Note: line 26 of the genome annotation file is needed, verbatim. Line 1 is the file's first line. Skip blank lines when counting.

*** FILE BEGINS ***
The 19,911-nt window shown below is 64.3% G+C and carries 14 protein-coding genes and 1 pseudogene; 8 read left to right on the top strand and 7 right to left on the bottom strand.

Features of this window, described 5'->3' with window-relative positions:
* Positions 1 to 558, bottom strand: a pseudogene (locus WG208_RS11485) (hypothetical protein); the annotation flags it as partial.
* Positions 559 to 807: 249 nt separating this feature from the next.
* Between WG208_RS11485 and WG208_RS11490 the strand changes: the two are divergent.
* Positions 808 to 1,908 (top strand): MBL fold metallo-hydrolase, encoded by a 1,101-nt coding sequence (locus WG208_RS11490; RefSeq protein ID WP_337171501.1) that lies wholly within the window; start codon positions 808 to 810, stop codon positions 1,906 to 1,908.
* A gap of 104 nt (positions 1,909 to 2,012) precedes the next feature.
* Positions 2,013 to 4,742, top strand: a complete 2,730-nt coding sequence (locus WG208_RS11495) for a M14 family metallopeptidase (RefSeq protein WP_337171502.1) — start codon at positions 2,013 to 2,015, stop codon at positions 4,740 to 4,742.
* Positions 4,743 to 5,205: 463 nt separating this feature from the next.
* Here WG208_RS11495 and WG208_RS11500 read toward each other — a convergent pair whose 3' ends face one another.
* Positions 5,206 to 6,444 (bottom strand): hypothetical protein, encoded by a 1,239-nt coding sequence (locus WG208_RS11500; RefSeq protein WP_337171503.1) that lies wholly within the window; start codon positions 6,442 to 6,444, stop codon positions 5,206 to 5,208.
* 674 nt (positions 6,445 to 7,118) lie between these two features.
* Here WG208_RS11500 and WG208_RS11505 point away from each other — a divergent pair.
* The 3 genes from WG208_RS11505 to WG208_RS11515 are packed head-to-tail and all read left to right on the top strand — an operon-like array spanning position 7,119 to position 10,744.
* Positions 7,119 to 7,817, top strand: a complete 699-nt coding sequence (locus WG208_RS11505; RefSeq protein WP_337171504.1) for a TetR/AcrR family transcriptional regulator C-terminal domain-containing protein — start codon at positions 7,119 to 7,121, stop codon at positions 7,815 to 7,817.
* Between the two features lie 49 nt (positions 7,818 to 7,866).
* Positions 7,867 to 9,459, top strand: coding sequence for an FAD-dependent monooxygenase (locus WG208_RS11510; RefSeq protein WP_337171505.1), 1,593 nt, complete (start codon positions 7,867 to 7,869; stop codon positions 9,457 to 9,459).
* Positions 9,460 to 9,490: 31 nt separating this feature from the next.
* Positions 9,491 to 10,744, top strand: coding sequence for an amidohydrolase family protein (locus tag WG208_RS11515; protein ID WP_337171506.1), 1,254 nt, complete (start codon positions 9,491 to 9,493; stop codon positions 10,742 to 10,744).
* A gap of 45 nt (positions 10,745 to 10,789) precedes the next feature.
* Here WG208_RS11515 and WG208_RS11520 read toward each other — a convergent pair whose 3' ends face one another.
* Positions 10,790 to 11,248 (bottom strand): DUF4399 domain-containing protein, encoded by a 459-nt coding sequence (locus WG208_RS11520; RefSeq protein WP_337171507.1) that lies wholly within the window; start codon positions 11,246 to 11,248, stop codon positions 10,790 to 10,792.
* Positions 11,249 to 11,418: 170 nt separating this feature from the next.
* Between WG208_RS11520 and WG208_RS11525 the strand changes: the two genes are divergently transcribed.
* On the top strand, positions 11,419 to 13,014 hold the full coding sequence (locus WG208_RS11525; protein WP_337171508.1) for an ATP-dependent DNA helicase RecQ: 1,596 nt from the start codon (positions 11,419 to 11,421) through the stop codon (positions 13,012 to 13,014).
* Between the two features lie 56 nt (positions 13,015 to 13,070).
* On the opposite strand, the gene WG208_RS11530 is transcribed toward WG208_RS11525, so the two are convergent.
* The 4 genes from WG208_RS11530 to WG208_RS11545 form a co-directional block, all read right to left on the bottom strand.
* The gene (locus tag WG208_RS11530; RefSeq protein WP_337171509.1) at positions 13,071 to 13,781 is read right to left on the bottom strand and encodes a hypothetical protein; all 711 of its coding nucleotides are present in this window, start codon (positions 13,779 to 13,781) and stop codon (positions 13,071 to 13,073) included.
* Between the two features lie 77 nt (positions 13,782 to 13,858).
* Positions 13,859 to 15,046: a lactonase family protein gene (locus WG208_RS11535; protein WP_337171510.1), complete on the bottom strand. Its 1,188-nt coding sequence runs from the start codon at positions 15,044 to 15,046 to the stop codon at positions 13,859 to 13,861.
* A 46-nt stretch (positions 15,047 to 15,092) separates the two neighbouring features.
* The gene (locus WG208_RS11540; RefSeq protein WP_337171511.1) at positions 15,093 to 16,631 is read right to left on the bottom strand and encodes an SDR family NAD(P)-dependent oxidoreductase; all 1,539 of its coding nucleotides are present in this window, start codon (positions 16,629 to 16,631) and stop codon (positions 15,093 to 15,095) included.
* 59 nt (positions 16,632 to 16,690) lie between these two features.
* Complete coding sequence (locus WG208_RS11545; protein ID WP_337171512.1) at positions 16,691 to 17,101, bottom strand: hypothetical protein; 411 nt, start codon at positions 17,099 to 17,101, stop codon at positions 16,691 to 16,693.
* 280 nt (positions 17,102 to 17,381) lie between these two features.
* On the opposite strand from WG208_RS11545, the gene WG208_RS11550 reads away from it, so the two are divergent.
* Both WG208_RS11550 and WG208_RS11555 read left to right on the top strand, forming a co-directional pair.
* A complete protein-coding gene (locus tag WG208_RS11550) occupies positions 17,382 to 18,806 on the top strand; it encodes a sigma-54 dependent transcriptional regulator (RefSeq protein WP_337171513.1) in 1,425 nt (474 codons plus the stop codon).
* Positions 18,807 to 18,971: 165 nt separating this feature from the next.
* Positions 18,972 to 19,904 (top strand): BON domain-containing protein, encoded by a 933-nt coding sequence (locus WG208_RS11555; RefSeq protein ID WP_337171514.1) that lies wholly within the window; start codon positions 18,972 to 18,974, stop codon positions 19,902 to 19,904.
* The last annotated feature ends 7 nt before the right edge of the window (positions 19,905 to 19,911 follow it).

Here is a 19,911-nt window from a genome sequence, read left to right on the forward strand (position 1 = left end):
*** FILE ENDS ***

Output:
* Between the two features lie 56 nt (positions 13,015 to 13,070).